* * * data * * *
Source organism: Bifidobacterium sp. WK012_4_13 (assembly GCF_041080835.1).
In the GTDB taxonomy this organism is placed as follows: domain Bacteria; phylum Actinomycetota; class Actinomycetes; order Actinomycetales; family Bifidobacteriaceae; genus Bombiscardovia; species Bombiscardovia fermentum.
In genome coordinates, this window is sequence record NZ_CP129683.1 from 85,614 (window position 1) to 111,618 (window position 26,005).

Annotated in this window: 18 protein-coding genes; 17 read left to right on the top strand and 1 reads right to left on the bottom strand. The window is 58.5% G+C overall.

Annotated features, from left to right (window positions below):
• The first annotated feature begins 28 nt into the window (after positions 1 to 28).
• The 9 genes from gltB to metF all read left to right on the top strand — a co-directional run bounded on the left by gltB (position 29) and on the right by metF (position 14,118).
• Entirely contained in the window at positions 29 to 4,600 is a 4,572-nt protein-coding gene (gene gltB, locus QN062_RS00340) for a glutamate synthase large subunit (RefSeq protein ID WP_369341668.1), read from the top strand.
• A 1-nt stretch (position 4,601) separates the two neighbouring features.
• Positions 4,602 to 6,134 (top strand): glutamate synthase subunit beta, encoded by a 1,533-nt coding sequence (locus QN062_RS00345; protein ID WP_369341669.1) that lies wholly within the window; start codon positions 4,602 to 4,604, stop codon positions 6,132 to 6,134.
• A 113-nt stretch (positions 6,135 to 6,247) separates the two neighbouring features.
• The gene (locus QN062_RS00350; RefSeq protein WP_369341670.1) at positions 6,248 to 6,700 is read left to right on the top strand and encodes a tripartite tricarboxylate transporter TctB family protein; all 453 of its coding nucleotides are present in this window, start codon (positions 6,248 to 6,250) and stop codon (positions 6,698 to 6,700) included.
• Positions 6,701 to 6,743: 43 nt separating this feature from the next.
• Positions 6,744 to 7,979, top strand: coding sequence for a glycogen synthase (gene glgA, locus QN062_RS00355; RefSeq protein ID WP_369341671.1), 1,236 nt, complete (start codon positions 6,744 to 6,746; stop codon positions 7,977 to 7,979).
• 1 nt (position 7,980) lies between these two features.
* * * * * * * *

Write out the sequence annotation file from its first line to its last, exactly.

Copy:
Source organism: Bifidobacterium sp. WK012_4_13 (assembly GCF_041080835.1).
In the GTDB taxonomy this organism is placed as follows: domain Bacteria; phylum Actinomycetota; class Actinomycetes; order Actinomycetales; family Bifidobacteriaceae; genus Bombiscardovia; species Bombiscardovia fermentum.
In genome coordinates, this window is sequence record NZ_CP129683.1 from 85,614 (window position 1) to 111,618 (window position 26,005).

Annotated in this window: 18 protein-coding genes; 17 read left to right on the top strand and 1 reads right to left on the bottom strand. The window is 58.5% G+C overall.

Annotated features, from left to right (window positions below):
• The first annotated feature begins 28 nt into the window (after positions 1 to 28).
• The 9 genes from gltB to metF all read left to right on the top strand — a co-directional run bounded on the left by gltB (position 29) and on the right by metF (position 14,118).
• Entirely contained in the window at positions 29 to 4,600 is a 4,572-nt protein-coding gene (gene gltB, locus QN062_RS00340) for a glutamate synthase large subunit (RefSeq protein ID WP_369341668.1), read from the top strand.
• A 1-nt stretch (position 4,601) separates the two neighbouring features.
• Positions 4,602 to 6,134 (top strand): glutamate synthase subunit beta, encoded by a 1,533-nt coding sequence (locus QN062_RS00345; protein ID WP_369341669.1) that lies wholly within the window; start codon positions 4,602 to 4,604, stop codon positions 6,132 to 6,134.
• A 113-nt stretch (positions 6,135 to 6,247) separates the two neighbouring features.
• The gene (locus QN062_RS00350; RefSeq protein WP_369341670.1) at positions 6,248 to 6,700 is read left to right on the top strand and encodes a tripartite tricarboxylate transporter TctB family protein; all 453 of its coding nucleotides are present in this window, start codon (positions 6,248 to 6,250) and stop codon (positions 6,698 to 6,700) included.
• Positions 6,701 to 6,743: 43 nt separating this feature from the next.
• Positions 6,744 to 7,979, top strand: coding sequence for a glycogen synthase (gene glgA, locus QN062_RS00355; RefSeq protein ID WP_369341671.1), 1,236 nt, complete (start codon positions 6,744 to 6,746; stop codon positions 7,977 to 7,979).
• 1 nt (position 7,980) lies between these two features.